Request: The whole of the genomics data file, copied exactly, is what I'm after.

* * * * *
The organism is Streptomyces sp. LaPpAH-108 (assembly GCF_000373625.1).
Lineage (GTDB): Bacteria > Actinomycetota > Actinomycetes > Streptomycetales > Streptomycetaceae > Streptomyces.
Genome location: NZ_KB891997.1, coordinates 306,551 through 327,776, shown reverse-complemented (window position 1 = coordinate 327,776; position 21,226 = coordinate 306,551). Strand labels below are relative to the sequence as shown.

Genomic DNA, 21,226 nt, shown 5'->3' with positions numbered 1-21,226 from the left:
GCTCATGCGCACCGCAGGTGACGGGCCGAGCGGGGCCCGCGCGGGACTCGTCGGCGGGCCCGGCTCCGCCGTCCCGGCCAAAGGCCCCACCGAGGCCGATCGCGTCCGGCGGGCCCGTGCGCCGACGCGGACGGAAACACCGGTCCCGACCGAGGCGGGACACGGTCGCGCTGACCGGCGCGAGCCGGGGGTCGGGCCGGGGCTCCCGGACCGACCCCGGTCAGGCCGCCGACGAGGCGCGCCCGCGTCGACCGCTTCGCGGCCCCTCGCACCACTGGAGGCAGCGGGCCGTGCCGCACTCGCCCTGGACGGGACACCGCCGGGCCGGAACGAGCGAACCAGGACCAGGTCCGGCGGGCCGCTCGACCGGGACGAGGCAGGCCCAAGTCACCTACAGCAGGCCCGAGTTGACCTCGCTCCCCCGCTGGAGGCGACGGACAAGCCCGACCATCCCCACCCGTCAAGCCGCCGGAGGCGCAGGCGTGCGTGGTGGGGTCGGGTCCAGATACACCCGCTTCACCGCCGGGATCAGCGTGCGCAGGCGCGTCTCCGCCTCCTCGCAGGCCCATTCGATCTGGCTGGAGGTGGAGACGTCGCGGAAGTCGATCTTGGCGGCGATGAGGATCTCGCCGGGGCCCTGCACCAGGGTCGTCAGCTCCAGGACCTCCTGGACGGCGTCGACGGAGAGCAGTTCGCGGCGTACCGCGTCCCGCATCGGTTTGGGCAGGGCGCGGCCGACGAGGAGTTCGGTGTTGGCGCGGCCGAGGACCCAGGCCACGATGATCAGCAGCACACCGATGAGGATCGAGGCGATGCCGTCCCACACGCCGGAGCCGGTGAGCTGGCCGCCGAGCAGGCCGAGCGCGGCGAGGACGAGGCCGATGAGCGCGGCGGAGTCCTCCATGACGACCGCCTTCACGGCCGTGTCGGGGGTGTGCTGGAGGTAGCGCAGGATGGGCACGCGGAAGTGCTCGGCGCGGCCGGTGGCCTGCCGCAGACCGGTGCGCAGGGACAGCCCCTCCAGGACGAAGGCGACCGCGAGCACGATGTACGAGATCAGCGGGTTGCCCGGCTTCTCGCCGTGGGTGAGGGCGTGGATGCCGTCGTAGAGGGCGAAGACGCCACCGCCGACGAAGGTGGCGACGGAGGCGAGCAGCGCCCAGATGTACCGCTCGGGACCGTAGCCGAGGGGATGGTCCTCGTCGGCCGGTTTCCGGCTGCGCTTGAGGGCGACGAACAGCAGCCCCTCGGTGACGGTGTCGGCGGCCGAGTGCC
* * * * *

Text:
The organism is Streptomyces sp. LaPpAH-108 (assembly GCF_000373625.1).
Lineage (GTDB): Bacteria > Actinomycetota > Actinomycetes > Streptomycetales > Streptomycetaceae > Streptomyces.
Genome location: NZ_KB891997.1, coordinates 306,551 through 327,776, shown reverse-complemented (window position 1 = coordinate 327,776; position 21,226 = coordinate 306,551). Strand labels below are relative to the sequence as shown.

Genomic DNA, 21,226 nt, shown 5'->3' with positions numbered 1-21,226 from the left:
GCTCATGCGCACCGCAGGTGACGGGCCGAGCGGGGCCCGCGCGGGACTCGTCGGCGGGCCCGGCTCCGCCGTCCCGGCCAAAGGCCCCACCGAGGCCGATCGCGTCCGGCGGGCCCGTGCGCCGACGCGGACGGAAACACCGGTCCCGACCGAGGCGGGACACGGTCGCGCTGACCGGCGCGAGCCGGGGGTCGGGCCGGGGCTCCCGGACCGACCCCGGTCAGGCCGCCGACGAGGCGCGCCCGCGTCGACCGCTTCGCGGCCCCTCGCACCACTGGAGGCAGCGGGCCGTGCCGCACTCGCCCTGGACGGGACACCGCCGGGCCGGAACGAGCGAACCAGGACCAGGTCCGGCGGGCCGCTCGACCGGGACGAGGCAGGCCCAAGTCACCTACAGCAGGCCCGAGTTGACCTCGCTCCCCCGCTGGAGGCGACGGACAAGCCCGACCATCCCCACCCGTCAAGCCGCCGGAGGCGCAGGCGTGCGTGGTGGGGTCGGGTCCAGATACACCCGCTTCACCGCCGGGATCAGCGTGCGCAGGCGCGTCTCCGCCTCCTCGCAGGCCCATTCGATCTGGCTGGAGGTGGAGACGTCGCGGAAGTCGATCTTGGCGGCGATGAGGATCTCGCCGGGGCCCTGCACCAGGGTCGTCAGCTCCAGGACCTCCTGGACGGCGTCGACGGAGAGCAGTTCGCGGCGTACCGCGTCCCGCATCGGTTTGGGCAGGGCGCGGCCGACGAGGAGTTCGGTGTTGGCGCGGCCGAGGACCCAGGCCACGATGATCAGCAGCACACCGATGAGGATCGAGGCGATGCCGTCCCACACGCCGGAGCCGGTGAGCTGGCCGCCGAGCAGGCCGAGCGCGGCGAGGACGAGGCCGATGAGCGCGGCGGAGTCCTCCATGACGACCGCCTTCACGGCCGTGTCGGGGGTGTGCTGGAGGTAGCGCAGGATGGGCACGCGGAAGTGCTCGGCGCGGCCGGTGGCCTGCCGCAGACCGGTGCGCAGGGACAGCCCCTCCAGGACGAAGGCGACCGCGAGCACGATGTACGAGATCAGCGGGTTGCCCGGCTTCTCGCCGTGGGTGAGGGCGTGGATGCCGTCGTAGAGGGCGAAGACGCCACCGCCGACGAAGGTGGCGACGGAGGCGAGCAGCGCCCAGATGTACCGCTCGGGACCGTAGCCGAGGGGATGGTCCTCGTCGGCCGGTTTCCGGCTGCGCTTGAGGGCGACGAACAGCAGCCCCTCGGTGACGGTGTCGGCGGCCGAGTGCC